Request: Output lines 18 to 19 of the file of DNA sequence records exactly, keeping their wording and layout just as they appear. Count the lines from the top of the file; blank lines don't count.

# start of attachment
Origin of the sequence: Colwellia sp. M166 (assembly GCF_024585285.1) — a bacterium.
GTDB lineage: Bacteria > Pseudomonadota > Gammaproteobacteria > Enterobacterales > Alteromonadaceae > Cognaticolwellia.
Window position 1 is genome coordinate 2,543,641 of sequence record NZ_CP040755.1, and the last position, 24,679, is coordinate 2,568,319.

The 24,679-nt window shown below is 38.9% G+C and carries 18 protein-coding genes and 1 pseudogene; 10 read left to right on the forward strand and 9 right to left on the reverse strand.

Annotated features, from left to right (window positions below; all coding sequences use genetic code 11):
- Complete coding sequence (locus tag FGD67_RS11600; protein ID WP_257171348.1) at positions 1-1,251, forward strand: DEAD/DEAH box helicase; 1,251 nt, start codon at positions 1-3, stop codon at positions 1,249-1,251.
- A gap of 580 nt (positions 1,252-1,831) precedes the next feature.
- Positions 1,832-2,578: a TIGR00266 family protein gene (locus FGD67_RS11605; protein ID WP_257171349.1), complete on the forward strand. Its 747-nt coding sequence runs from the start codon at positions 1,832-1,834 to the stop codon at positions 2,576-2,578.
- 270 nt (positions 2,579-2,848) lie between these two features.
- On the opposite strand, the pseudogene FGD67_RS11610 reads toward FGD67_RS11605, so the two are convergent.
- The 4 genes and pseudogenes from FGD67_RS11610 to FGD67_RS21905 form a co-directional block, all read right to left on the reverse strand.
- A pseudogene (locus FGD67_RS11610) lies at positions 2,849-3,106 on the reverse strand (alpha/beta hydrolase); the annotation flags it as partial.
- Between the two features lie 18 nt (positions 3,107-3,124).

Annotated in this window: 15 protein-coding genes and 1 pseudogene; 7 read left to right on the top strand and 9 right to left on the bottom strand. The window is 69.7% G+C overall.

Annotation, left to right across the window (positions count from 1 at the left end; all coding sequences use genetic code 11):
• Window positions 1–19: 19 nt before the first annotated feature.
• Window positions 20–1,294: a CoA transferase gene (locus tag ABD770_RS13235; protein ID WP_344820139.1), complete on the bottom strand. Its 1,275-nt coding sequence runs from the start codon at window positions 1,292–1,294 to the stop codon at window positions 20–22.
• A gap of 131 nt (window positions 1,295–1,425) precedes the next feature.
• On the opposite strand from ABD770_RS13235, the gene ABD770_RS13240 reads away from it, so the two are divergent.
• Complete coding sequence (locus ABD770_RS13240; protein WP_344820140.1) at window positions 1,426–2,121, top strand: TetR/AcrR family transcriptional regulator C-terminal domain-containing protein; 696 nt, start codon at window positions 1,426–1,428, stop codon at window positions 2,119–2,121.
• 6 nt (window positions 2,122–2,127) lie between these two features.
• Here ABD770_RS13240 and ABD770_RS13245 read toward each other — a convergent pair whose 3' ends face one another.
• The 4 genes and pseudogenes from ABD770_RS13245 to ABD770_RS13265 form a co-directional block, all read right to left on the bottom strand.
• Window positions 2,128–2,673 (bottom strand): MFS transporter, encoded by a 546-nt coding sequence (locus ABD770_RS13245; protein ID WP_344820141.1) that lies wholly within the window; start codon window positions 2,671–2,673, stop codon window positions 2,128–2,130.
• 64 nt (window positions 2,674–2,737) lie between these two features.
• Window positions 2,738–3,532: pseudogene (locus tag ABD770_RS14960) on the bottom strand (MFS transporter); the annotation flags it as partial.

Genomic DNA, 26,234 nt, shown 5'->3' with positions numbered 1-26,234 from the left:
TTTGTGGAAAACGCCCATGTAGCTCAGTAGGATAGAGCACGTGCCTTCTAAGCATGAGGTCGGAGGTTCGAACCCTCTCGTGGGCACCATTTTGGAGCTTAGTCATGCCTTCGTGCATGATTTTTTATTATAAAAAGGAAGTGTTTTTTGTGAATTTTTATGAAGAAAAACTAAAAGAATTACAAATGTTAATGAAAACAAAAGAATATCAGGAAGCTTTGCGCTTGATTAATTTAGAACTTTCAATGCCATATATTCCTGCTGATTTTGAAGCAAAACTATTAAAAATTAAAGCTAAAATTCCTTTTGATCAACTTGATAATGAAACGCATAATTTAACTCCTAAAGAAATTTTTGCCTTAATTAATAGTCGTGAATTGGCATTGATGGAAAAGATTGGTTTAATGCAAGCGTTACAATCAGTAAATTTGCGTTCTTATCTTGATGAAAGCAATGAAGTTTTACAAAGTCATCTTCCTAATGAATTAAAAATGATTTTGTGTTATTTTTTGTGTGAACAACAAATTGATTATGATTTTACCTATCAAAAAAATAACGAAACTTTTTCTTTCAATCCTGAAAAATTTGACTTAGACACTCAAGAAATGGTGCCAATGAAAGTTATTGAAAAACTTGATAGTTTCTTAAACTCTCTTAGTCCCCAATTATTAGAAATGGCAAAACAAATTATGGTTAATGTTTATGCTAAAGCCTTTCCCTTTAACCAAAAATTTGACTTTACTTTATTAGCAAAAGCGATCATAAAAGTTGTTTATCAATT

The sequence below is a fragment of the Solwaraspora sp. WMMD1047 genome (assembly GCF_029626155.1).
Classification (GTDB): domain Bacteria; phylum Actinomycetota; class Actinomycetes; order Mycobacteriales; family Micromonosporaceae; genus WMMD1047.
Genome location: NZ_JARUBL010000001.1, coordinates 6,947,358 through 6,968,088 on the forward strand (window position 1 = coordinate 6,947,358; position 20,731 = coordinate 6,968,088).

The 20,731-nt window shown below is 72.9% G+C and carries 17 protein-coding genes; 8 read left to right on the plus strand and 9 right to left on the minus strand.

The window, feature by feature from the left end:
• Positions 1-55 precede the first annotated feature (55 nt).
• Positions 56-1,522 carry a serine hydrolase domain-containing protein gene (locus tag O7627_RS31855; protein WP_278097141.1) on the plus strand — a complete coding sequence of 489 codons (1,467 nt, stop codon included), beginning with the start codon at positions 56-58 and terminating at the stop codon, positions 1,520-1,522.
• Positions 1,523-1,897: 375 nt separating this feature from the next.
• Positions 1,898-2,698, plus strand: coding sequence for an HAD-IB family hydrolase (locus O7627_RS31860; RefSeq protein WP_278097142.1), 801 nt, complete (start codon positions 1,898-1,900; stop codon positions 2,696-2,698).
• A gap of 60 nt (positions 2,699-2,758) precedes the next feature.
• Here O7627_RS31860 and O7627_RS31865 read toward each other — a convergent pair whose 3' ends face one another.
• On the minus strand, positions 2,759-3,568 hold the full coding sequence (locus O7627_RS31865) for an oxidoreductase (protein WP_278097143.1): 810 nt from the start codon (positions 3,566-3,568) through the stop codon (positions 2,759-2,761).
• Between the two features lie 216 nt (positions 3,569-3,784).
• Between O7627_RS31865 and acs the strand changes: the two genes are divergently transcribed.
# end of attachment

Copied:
• A gap of 131 nt (window positions 1,295–1,425) precedes the next feature.
• On the opposite strand from ABD770_RS13235, the gene ABD770_RS13240 reads away from it, so the two are divergent.